This shows that there is a route with a shorter distance than the one with fewer Stations. For a small dataset, this query will be fast, but the execution time will increase exponentially with the graph size. For a real dataset, such as the entire rail network of the UK, it will be unacceptably long.

One approach to avoid the exponential explosion in paths is to put a finite upper bound to the quantified path pattern. This works fine where the solution is known to lie within some range of hops. But in cases where this is not known, one alternative would be to make the pattern more specific by, for example, adding node labels, or by specifying a relationship direction. Another alternative would be to add an inline predicate to the quantified path pattern.

In this example, an inline predicate can be added that exploits the geospatial property location of the Stations: for each pair of Stations on the path, the second Station will be closer to the endpoint (not always true, but is assumed here to keep the example simple). To compose the predicate, the point.distance() function is used to compare the distance of the left-hand and the right-hand Station to the destination Cheltenham Spa:

MATCH (hby:Station {name: 'Hartlebury'}),
      (cnm:Station {name: 'Cheltenham Spa'})
MATCH p = (hby)
          ((a)-[:LINK]-(b) WHERE point.distance(a.location, cnm.location) >
            point.distance(b.location, cnm.location))+ (cnm)
RETURN reduce(acc = 0, r in relationships(p) | acc + r.distance)
  AS distance
ORDER BY distance
Table 12. Result





Rows: 4

This query shows that there are only four paths solving the query (a number that remains constant even if the data from the rest of the UK railway network was included). Using inline predicates or making quantified path patterns more specific where possible can greatly improve query performance.

Graph patterns

In addition to the single path patterns discussed so far, multiple path patterns can be combined in a comma-separated list to form a graph pattern. In a graph pattern, each path pattern is matched separately, and where node variables are repeated in the separate path patterns, the solutions are reduced via equijoins. If there are no equijoins between the path patterns, the result is a Cartesian product between the separate solutions.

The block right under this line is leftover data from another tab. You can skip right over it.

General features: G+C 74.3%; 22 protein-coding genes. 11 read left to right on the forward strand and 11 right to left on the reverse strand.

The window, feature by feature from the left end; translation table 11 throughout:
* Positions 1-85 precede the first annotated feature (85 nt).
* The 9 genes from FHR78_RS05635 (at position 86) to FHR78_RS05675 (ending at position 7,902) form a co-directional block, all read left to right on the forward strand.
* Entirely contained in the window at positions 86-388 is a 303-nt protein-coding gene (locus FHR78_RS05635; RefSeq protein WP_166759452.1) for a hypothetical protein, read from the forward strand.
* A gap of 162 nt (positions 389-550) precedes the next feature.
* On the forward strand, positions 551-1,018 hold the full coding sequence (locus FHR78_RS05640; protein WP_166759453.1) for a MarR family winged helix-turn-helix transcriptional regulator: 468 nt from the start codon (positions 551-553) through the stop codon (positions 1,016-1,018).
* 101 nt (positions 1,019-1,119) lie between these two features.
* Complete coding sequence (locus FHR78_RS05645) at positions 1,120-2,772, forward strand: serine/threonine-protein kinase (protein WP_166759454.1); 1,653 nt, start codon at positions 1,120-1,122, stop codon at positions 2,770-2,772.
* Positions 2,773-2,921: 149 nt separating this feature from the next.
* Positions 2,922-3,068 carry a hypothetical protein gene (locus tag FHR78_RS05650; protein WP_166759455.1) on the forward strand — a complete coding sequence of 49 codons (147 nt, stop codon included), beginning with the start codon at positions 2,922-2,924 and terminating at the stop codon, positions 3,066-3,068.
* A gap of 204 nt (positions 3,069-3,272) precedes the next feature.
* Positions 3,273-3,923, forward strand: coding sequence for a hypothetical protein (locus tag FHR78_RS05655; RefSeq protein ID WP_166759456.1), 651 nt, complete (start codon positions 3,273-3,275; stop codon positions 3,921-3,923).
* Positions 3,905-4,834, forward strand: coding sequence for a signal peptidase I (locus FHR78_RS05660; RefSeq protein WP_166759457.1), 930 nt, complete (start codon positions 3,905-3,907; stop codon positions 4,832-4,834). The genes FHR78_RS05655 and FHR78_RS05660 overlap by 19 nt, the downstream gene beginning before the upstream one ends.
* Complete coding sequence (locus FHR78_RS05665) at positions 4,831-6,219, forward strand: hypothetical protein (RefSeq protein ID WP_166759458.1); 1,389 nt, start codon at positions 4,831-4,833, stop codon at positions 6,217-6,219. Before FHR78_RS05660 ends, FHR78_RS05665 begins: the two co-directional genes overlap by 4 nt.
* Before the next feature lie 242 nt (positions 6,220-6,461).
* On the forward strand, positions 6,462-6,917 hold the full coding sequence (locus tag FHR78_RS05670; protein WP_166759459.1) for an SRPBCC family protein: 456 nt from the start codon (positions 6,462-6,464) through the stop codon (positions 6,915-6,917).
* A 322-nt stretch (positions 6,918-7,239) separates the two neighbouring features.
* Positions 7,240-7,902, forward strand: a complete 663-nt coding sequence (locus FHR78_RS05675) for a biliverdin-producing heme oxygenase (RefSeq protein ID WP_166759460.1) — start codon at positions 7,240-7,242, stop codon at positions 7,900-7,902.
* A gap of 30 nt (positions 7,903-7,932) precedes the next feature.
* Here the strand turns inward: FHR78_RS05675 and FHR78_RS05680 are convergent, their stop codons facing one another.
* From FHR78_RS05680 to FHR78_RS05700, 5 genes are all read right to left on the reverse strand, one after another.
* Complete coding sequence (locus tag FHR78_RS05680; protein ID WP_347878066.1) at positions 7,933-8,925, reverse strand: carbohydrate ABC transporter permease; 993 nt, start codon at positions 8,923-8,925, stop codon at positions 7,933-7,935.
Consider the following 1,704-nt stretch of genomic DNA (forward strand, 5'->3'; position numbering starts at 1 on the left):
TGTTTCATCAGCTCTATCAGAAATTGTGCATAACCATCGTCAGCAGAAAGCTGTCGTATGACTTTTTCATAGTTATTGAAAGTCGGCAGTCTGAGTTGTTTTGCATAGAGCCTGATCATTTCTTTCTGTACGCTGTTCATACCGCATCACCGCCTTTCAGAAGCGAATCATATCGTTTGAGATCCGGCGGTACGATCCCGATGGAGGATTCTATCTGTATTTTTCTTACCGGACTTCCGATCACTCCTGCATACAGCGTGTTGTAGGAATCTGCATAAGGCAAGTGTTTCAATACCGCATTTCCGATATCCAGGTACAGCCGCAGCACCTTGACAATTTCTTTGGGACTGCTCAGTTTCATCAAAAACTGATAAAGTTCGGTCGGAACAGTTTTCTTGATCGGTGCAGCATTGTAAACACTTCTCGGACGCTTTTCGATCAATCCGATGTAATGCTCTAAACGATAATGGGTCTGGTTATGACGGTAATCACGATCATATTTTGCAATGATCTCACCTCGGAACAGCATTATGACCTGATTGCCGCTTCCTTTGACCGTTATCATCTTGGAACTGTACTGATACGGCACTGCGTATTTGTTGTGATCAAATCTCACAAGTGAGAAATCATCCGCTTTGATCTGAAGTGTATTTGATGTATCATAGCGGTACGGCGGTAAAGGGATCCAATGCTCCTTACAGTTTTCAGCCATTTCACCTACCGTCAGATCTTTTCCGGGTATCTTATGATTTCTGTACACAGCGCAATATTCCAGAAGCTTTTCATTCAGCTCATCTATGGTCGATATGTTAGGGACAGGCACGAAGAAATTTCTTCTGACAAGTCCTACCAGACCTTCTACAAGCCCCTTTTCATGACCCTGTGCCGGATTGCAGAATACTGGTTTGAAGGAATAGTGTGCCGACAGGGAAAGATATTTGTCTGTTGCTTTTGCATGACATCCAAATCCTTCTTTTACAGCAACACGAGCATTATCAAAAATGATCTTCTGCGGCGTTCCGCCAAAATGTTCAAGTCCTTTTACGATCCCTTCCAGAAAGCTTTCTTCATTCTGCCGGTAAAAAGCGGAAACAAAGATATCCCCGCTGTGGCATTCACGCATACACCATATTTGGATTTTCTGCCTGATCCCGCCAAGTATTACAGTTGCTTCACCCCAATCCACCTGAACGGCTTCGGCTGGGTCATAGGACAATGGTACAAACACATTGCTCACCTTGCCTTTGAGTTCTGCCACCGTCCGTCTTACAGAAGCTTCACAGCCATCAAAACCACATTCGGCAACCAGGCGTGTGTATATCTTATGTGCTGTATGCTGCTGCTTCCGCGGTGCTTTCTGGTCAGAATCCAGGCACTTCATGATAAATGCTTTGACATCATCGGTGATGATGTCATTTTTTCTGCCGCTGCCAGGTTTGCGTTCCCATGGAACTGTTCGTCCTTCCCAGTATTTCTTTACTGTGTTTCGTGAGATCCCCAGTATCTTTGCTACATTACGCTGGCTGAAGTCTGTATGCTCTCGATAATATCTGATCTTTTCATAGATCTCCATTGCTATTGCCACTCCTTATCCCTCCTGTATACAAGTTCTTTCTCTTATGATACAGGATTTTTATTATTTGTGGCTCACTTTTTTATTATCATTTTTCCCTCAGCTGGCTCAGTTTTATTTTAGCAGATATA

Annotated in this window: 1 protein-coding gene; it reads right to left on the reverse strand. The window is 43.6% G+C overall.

The benefit of joining multiple path patterns in this way is that it allows the specification of more complex patterns than the linear paths allowed by a single path pattern. To illustrate this, another example drawn from the railway model will be used. In this example, a passenger is traveling from Starbeck to Huddersfield, changing trains at Leeds. To get to Leeds from Starbeck, the passenger can take a direct service that stops at all stations on the way. However, there is an opportunity to change at one of the stations (Harrogate) on the way to Leeds, and catch an express train, which may enable the passenger to catch an earlier train leaving from Leeds, reducing the overall journey time.

This section uses the following graph, showing the train services the passenger can use:

patterns graph patterns graph1

To recreate the graph, run the following query against an empty Neo4j database:

CREATE (hgt:Station {name: 'Harrogate'}), (lds:Station {name: 'Leeds'}),
(sbe:Station {name: 'Starbeck'}), (hbp:Station {name: 'Hornbeam Park'}),
(wet:Station {name: 'Weeton'}), (hrs:Station {name: 'Horsforth'}),
(hdy:Station {name: 'Headingley'}), (buy:Station {name: 'Burley Park'}),
(pnl:Station {name: 'Pannal'}), (hud:Station {name: 'Huddersfield'}),
(s9:Stop {arrives: time('11:53')}),
(s8:Stop {arrives: time('11:44'), departs: time('11:45')}),
(s7:Stop {arrives: time('11:40'), departs: time('11:43')}),
(s6:Stop {arrives: time('11:38'), departs: time('11:39')}),
(s5:Stop {arrives: time('11:29'), departs: time('11:30')}),